The NBA trade deadline is usually a time for teams to make big moves, but this year’s deadline was relatively quiet. Most of the biggest names on the market ended up staying put, and some of the biggest names were traded before the deadline.
The who will be blazers next coach is a question that has been on the minds of many Blazers fans. There are two potential candidates for the job, but it is unclear if they will be hired.
The Portland Trail Blazers have already been energized by rookie coach Chauncey Billups and his coaching staff’s relatability, attention to detail, and desire for responsibility. Damian Lillard has made it plain that he is completely committed to the Blazers for the time being, and he enters this season more optimistic than ever that his dreams of winning a championship in Rip City will come true.
Needless to say, Portland’s upbeat, positive demeanor as training camp starts is a far cry from what was anticipated in the aftermath of the franchise’s most contentious summer. But just because they’re enthralled by the prospect of 2021-22 doesn’t imply it’s limitless. The Blazers are still at least one rung behind genuine Western Conference contention, and they maintained during Media Day that they’re embracing the feeling of urgency engendered by Lillard’s summer struggles.
Here are two possible trade targets for Portland that might help Lillard, Billups, and the rest of the team climb the league’s championship ladder.
Candidates for trade by the Portland Trail Blazers
The most apparent trade option for the Blazers also increases their ceiling the most.
Say what you want about Simmons’ inability to score beyond the paint and his seeming aversion to shooting in general. The idea that he’s only a role switch and a system fit away from being a pumped-up Draymond Green is also ridiculous. Simmons isn’t anywhere near Green’s level as a help defender, especially around the rim, and has shied away from taking on a secondary playmaking role to thus point. The comparison of an unleashed Simmons playing with four shooters against Giannis Antetokounmpo is even more ridiculous.
However, just because Simmons isn’t the player everyone wants him to be doesn’t mean he couldn’t assist Portland, particularly with Billups’ motion-based offense and aggressive defensive system. When he goes beyond halfcourt, Lillard is an extremely rare superstar facilitator who commands the attention of several defenders, frequently providing the advantage chances in space Simmons needs to be his best. His presence on the other end is arguably more important for a club that ended last season with the second-worst defense in the NBA. Simmons may not be as good defensively as Green, but he’s still a stout on-ball defender with the flexibility to cover several spots and the reflexes to cover up his teammates’ errors.
In the contemporary NBA, there isn’t a perfect match for a guy like Simmons, at least if he wants to play like a ball-dominant great offensively. Portland may be the closest thing, and the pressure Lillard placed on the club over the summer won’t go away until his team makes a playoff run. With their present nucleus in place, the Blazers will always be longshots to win a title, no matter how optimistic they are as the regular season approaches.
But swapping Simmons for a deal that includes C.J. McCollum? If everything—literally everything—broke right, Portland would at least have a feeling of uncertainty that might be expressed as genuine conflict.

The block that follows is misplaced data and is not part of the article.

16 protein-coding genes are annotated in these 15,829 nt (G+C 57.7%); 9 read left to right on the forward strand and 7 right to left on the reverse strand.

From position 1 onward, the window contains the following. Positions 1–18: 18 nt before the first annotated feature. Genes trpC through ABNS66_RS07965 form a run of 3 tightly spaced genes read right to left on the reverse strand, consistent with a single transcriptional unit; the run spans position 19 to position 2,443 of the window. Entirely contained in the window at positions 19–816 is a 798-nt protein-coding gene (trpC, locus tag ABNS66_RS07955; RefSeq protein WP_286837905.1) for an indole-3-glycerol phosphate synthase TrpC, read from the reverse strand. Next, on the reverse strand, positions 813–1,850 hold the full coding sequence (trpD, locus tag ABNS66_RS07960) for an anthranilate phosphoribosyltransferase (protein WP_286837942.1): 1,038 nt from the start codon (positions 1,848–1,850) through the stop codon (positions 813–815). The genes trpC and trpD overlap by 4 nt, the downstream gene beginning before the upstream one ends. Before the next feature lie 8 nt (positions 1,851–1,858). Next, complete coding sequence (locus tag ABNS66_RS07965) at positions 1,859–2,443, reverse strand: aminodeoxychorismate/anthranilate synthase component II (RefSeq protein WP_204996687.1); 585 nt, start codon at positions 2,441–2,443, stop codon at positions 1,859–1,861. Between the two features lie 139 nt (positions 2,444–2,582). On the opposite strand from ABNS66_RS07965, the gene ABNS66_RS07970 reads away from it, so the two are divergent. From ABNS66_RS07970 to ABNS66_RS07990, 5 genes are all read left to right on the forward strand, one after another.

Warren, who became a regular with the Indiana Pacers after bursting as a scorer in the Orlando bubble, has become somewhat of a forgotten after missing all but four games of the 2020-21 season due to a stress fracture in his left foot. Despite being nine months away from his initial injury, Warren is still out indefinitely, with the Pacers stating in early September that he is not recovering “at the rate originally anticipated.”
Warren’s contract situation further complicates things. Warren is a free agency at the end of the season, and any hopes of a contract extension between him and the Pacers have gone while he attempts to return to the court. Indiana is also reportedly smitten with first-round pick Chris Duarte, adding another complication to Warren’s contract negotiations next summer.
Is it possible that Kevin Pritchard and Rick Carlisle would rather get ahead of those tense talks by selling Warren for anything of value before the deadline than risk him leaving in July? It definitely seems possible, particularly considering that doing so would allow the Pacers to take advantage of the mid-level exception in free agency, which would be their greatest opportunity to acquire an impact player.
Portland would be taking a big risk by acquiring Warren. Despite his reduced worth and precarious condition, he would not be cheap in a deal. With Lillard’s long-term future still uncertain, the Blazers aren’t in the greatest position to bring in a player with an injury history that extends beyond Warren’s present predicament. Lillard’s heyday is coming to an end.
But that’s also why putting a lot of money on Warren might pay off. In 2019-20, he established himself as one of the game’s greatest two-way wings, honing his three-level scoring abilities while also making major improvements as an individual defender thanks to increased speed and general involvement. Warren’s scalability, both offensively and in terms of lineup flexibility at forward, makes him a perfect match for Portland on both sides of the ball—at least at his prime.
Let’s hope Warren is able to make his long-awaited comeback to the court soon, whether in a Blazers uniform or not.
The 76ers have been a team that has been in the news for trade rumors recently. There are two potential trade candidates that could be sent to Portland, but nothing is certain yet. Reference: 76ers trade rumors.
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